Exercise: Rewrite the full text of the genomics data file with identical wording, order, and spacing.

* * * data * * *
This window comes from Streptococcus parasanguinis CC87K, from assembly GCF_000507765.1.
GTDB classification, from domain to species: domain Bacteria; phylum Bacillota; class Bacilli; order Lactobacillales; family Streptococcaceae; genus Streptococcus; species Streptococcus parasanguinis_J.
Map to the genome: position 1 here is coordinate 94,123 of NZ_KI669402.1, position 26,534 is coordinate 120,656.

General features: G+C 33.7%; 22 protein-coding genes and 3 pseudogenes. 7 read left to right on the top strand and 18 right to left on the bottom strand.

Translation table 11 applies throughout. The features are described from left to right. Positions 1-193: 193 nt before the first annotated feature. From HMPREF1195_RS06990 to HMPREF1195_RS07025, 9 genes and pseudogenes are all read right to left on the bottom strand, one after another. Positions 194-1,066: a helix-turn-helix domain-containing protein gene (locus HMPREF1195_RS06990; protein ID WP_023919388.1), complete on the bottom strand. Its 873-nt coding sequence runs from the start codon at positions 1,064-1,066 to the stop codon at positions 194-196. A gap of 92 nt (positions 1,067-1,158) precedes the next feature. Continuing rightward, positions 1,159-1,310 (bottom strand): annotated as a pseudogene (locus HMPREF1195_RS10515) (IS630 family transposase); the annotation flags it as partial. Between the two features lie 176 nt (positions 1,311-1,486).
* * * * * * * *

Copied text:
This window comes from Streptococcus parasanguinis CC87K, from assembly GCF_000507765.1.
GTDB classification, from domain to species: domain Bacteria; phylum Bacillota; class Bacilli; order Lactobacillales; family Streptococcaceae; genus Streptococcus; species Streptococcus parasanguinis_J.
Map to the genome: position 1 here is coordinate 94,123 of NZ_KI669402.1, position 26,534 is coordinate 120,656.

General features: G+C 33.7%; 22 protein-coding genes and 3 pseudogenes. 7 read left to right on the top strand and 18 right to left on the bottom strand.

Translation table 11 applies throughout. The features are described from left to right. Positions 1-193: 193 nt before the first annotated feature. From HMPREF1195_RS06990 to HMPREF1195_RS07025, 9 genes and pseudogenes are all read right to left on the bottom strand, one after another. Positions 194-1,066: a helix-turn-helix domain-containing protein gene (locus HMPREF1195_RS06990; protein ID WP_023919388.1), complete on the bottom strand. Its 873-nt coding sequence runs from the start codon at positions 1,064-1,066 to the stop codon at positions 194-196. A gap of 92 nt (positions 1,067-1,158) precedes the next feature. Continuing rightward, positions 1,159-1,310 (bottom strand): annotated as a pseudogene (locus HMPREF1195_RS10515) (IS630 family transposase); the annotation flags it as partial. Between the two features lie 176 nt (positions 1,311-1,486).